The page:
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The contractors who built my house have used a light color of bricks for my house. I feel it is too old and dull and so I'm considering painting over it or mixing joint compound in and applying on the bricks. Is this the right way to go?

The contractors who built my house have used a light color of bricks for my house. I feel it is too old and dull and so I'm considering painting over it or mixing joint compound in and applying on the bricks. Is this the right way to go?
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Posted 2016-11-08T09:33:25+0000  by Yak Yak
 

Hello Yak and welcome to the Community.

 

There are paints available for painting bricks or masonry surfaces.  Here is a link to: How to choose an exterior paint.  Here is a link to How to paint exteriors.

      


The key to a successful paint job especial on the exterior of a home is proper preparation. Before painting bricks always clean it thoroughly so that your application of paint better adheres.  Dirt and efflorescence should come off with soapy water and some diligent scrubbing with a stiff-bristled brush.  If you need something stronger try trisodium phosphate (TSP):

 

A half-cup mixed into a gallon of water.  Consider using a pressure washer, especially if you need to clean a relatively large expanse of brickwork.  Where you encounter mildew, apply a solution of one-part bleach to three parts water; after letting it soak for half an hour, proceed to scrub the area with a wire brush. Never use acid cleaning solutions, any of which might compromise your paint job.


If the brick has been installed recently, allow it to dry and acclimate for at least a year before painting it. If the installation has already been in place for years, check the mortar for signs of damage. Repair small cracks with acrylic caulk. With more pronounced issues, repointing the brick may be necessary. Whether or not you make any repairs, remember that brick must be completely dry for the paint to adhere successfully. After cleaning, delay painting for a period of at least 24 hours.


Some things you should consider before you paint your bricks.  If you paint your exterior brick, you should be repainting it every three to five years. The quality of your brick also should determine your choice. Brick that's chipping, deteriorating, molding or in overall poor condition is always a bad candidate for paint. Paint blocks the natural pores in the brick's surface, which can cause existing problems to become exaggerated over time. When water seeps in through the mortar, it also seeps into the brick through the inside, and since the bulk of the surface area is blocked, the moisture cannot evaporate off, often this causes the paint to chip off.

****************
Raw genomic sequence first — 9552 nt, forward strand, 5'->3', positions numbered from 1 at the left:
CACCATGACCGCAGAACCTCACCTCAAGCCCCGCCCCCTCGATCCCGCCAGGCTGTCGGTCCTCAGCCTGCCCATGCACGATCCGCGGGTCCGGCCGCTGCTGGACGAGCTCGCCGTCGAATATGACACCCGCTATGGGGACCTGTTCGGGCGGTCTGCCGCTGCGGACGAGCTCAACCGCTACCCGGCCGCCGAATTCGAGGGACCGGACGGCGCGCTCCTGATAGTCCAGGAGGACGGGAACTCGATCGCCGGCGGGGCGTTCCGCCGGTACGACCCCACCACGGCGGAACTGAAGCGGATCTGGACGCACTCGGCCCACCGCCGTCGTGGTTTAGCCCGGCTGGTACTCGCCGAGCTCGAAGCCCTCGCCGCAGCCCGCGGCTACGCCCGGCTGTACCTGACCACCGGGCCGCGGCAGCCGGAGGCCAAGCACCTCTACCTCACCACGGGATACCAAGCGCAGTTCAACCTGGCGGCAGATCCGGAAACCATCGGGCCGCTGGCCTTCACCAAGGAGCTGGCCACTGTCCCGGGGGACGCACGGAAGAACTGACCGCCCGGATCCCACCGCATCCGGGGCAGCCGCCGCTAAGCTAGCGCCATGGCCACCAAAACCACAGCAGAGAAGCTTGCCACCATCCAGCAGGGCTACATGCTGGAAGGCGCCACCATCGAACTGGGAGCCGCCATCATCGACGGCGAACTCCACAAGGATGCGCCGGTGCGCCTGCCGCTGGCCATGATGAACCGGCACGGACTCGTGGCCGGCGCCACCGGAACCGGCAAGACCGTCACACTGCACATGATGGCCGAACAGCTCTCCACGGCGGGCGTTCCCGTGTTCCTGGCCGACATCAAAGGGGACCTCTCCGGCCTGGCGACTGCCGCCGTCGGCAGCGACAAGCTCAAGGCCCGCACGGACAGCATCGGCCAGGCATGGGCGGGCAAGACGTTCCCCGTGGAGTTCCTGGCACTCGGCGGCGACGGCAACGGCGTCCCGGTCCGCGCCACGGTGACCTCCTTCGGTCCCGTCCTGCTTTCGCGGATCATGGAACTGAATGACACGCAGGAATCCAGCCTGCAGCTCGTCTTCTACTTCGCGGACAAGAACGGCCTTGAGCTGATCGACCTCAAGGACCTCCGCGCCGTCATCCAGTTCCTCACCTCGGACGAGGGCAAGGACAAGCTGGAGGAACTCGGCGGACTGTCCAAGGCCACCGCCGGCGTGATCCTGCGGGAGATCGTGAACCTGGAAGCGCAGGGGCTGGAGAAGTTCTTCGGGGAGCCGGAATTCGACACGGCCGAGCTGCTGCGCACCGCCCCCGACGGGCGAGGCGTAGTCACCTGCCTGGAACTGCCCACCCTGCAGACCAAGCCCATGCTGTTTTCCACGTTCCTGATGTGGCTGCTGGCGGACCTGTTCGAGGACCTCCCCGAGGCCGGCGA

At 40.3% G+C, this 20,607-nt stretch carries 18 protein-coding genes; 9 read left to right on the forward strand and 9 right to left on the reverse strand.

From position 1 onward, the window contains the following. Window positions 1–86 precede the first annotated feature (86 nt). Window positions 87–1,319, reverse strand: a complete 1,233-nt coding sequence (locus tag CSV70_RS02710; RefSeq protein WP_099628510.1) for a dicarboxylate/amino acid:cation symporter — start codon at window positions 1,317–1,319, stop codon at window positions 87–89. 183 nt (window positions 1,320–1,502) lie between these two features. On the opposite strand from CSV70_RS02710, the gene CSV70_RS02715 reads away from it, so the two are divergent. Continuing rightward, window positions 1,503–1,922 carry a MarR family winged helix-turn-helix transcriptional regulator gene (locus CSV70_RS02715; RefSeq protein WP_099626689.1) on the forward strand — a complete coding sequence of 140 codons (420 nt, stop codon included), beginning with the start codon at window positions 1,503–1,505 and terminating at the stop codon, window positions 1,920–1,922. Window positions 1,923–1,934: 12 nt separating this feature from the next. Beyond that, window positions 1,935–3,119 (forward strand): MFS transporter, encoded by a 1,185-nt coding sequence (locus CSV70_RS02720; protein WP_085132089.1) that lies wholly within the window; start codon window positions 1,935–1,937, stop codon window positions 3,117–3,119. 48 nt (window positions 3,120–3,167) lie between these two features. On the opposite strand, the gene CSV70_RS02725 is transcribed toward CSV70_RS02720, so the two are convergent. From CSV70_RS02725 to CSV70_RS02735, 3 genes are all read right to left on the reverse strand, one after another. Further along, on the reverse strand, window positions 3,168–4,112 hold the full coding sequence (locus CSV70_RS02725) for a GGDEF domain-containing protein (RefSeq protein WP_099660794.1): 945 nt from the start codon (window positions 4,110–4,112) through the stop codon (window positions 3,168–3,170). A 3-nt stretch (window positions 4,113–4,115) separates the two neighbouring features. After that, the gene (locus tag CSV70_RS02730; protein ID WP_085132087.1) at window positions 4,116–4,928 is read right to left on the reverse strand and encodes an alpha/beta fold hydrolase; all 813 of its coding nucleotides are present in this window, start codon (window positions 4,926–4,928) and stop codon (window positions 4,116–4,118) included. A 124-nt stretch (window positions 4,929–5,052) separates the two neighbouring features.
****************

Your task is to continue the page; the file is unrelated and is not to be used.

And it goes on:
An alterative to brick paint is, a brick stain penetrates the pores of the brick, unlike paint, which simply sits on the surface.


It creates new color without some of the long-term risks that come with paint.  With the brush that comes in the staining kit, test the stain on an inconspicuous part of the brick installation. Darken or lighten the tone by adding pigment or water, respectively. Once you have a mixture that imparts a color you like, spread on the stain by moving the brush in a uniform direction. Spread the stain as thinly possible, wait 24 hours, and then add a second coat.


Remember to wear goggles and gloves.

 

Thanks for your inquiry.

 

Charlotte

Posted 2016-11-08T15:57:52+0000  by Char_HD_CHI
I would strongly suggest that you think long and hard before painting your brick.  You will turn what is a surface that requires little to no maintenance into something that will have to be maintained on a regular basis - forever.  Every printed brick surface I've seen looks like, well, painted brick and remember that you are making more or less a permanent decision.  If, a couple of years from now, you decide that you don't like the look, because of brick's porous surface it's almost impossible to get all the paint out of the brick.

If you want a smooth surface, then the process is called parging and uses a cementitious mortar, not drywall joint compound.  Again, I would suggest you think long and hard about that too.  All too often parging is used as a inexpensive way to cover a failing masonry surface and make it look better.  When you go to sell you home, many potential buyers will wonder if the parging is hiding something.  It's also really not a DIY project.
Posted 2016-11-08T18:44:16+0000  by Adam444
I agree with Adam444

Charlotte

Posted 2016-11-08T19:07:52+0000  by Char_HD_CHI

As a lifelong painting contractor with a vested interest in painting things, I strongly advise DON'T Paint IT! Adam is exactly right!
Posted 2016-11-09T06:32:00+0000  by ordjen
 
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